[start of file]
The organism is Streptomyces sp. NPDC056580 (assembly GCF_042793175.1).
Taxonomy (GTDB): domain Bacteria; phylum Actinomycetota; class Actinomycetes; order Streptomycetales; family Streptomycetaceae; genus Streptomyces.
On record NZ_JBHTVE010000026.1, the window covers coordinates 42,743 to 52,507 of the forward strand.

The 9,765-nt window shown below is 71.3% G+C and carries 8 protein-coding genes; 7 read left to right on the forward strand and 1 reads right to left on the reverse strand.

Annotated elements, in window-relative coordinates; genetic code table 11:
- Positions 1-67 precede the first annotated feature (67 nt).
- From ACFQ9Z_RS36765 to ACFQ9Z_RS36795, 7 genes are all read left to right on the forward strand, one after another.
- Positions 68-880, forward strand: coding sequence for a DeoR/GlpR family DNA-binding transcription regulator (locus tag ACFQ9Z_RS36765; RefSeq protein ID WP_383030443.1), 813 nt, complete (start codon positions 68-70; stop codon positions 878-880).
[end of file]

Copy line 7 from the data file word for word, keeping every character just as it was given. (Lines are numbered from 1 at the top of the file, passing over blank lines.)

- From ACFQ9Z_RS36765 to ACFQ9Z_RS36795, 7 genes are all read left to right on the forward strand, one after another.